More than two dozen readers cancelled their subscriptions when The Washington Post published a photo of two men kissing on its front page last week alongside a story of the D.C. Superior Court beginning to accept license applications for same-sex marriages. Andrew Alexander, the Post‘s ombudsman, received a slew of complaints from readers. One ranted about the Post “promoting a faggot lifestyle.” A 65-year-old reader, who cancelled a subscription she had held since the 1960s, had the more reasonable suggestion of running the photo inside the paper.

“I realize that the world is changing rapidly—much more rapidly than I would like it to,” she wrote. “While I realize that the Post must report on these changes—even the ones with which I do not agree—I feel that the picture on Thursday morning was an affront to the majority of your readership. It is not something that I want coming into my home. I believe that even your editors know that it would have been better placed in the Metro section and that it would have mitigated its impact to do so.”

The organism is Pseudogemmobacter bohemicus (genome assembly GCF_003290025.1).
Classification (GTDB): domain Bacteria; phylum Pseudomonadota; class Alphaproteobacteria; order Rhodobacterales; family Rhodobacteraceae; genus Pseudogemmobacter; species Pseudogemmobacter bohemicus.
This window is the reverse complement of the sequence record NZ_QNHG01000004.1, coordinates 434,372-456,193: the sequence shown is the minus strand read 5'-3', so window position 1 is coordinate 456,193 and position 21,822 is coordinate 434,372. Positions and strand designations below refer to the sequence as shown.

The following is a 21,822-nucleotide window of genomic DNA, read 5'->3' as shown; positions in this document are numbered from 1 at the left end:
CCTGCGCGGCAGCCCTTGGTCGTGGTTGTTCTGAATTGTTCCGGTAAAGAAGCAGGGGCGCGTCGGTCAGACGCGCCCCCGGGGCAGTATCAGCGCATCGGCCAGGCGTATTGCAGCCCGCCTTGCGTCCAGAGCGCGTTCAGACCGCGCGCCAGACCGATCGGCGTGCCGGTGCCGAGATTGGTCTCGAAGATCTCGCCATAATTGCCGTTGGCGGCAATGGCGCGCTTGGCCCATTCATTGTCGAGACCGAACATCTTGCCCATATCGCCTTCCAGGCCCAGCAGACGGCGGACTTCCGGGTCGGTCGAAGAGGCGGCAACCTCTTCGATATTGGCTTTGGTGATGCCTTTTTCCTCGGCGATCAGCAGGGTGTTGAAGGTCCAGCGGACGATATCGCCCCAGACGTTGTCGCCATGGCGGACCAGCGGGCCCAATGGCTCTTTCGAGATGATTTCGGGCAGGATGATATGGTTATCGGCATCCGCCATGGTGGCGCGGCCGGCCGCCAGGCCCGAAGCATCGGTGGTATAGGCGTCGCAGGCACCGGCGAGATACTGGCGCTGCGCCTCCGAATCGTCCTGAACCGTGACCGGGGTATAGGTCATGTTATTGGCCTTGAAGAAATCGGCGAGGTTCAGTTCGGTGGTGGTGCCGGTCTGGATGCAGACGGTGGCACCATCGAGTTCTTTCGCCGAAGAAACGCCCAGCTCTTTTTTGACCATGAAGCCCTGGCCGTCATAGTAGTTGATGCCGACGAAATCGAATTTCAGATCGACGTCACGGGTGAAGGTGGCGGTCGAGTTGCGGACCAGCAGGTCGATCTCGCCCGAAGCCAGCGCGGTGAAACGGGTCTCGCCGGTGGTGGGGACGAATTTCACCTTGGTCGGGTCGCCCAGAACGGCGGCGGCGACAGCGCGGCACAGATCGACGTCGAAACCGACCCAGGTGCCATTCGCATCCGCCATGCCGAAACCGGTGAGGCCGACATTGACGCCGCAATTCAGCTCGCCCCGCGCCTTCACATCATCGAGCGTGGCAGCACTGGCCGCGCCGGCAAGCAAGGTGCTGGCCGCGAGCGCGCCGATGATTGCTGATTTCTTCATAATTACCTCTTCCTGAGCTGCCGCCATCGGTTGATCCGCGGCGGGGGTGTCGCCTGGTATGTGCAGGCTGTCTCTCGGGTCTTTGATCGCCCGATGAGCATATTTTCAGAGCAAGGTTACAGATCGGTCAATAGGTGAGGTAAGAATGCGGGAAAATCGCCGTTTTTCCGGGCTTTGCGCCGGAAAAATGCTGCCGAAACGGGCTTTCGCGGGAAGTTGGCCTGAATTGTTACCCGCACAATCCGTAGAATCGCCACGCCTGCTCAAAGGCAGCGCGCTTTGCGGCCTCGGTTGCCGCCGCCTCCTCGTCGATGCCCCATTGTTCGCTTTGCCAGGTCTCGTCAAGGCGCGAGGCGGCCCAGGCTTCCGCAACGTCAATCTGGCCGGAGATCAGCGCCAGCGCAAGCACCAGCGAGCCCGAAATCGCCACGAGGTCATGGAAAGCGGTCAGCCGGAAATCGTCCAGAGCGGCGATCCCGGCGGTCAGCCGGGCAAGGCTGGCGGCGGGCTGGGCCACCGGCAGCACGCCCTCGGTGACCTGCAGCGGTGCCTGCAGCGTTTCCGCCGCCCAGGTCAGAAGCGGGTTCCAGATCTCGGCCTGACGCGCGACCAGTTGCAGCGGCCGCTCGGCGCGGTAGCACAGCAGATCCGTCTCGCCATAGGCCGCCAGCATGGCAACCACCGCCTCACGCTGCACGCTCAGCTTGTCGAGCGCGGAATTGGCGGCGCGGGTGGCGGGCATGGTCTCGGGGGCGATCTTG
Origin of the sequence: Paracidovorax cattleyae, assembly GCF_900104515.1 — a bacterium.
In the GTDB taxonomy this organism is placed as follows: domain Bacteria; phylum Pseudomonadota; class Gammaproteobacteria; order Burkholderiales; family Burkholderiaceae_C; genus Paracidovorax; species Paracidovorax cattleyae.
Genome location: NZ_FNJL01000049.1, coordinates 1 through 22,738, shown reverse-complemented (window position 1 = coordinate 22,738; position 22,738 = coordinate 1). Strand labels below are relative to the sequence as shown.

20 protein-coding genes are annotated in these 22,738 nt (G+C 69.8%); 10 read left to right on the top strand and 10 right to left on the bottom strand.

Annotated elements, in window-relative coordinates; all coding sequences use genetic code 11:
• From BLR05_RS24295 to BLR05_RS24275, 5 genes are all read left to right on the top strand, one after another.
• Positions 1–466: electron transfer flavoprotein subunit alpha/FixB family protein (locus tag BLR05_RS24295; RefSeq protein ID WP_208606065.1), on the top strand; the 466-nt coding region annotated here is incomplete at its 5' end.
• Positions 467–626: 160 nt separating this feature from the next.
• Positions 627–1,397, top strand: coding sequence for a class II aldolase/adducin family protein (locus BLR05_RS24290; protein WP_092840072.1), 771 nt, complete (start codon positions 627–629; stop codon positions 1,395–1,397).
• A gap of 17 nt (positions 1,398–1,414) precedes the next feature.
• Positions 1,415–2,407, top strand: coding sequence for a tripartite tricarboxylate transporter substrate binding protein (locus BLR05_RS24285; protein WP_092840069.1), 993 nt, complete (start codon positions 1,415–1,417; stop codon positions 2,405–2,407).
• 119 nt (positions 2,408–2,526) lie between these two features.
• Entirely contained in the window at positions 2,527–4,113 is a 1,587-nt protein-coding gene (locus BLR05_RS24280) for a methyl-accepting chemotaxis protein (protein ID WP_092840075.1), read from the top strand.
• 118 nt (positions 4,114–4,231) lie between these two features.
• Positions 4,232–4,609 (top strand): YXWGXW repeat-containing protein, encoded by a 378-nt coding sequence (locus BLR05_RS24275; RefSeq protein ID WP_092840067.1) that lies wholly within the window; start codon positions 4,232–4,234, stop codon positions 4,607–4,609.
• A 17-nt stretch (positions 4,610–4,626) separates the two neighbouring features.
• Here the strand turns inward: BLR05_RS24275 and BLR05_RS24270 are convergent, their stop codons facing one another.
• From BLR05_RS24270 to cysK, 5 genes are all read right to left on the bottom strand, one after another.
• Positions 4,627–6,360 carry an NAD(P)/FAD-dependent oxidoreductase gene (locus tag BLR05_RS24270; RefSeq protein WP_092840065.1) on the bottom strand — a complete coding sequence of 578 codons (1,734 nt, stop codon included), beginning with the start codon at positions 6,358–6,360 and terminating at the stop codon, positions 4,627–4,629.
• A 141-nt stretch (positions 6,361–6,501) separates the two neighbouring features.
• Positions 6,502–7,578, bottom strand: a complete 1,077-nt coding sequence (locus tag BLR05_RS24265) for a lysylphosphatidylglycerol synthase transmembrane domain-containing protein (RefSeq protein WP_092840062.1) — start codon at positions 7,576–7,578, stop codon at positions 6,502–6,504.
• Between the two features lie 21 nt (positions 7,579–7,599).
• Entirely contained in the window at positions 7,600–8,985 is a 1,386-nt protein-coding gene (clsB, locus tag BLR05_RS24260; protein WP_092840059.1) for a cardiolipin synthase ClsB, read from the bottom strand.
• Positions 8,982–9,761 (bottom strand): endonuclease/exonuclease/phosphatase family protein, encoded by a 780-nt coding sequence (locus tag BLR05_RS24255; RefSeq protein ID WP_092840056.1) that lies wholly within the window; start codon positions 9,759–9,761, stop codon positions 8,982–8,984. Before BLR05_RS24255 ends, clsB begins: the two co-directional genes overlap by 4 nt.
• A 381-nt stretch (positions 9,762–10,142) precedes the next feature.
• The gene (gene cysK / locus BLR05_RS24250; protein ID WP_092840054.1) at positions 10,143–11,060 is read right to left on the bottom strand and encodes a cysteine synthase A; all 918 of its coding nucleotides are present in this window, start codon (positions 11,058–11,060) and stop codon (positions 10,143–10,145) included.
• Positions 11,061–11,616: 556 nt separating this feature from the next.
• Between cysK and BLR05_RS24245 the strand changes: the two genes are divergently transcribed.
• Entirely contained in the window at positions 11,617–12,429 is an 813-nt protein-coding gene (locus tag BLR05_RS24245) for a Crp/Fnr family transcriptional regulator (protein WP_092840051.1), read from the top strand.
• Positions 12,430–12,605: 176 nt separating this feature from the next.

Alexander’s reply was admirable. “There was a time, after court-ordered integration, when readers complained about front-page photos of blacks mixing with whites,” he wrote. “Today, photo images of same-sex couples capture the same reality of societal change.”

Though readers enjoy an increasing amount of editorial influence through crowd-sourced and participatory journalism, I appreciate the Post‘s backbone. But would an online news community have reacted differently? Probably not.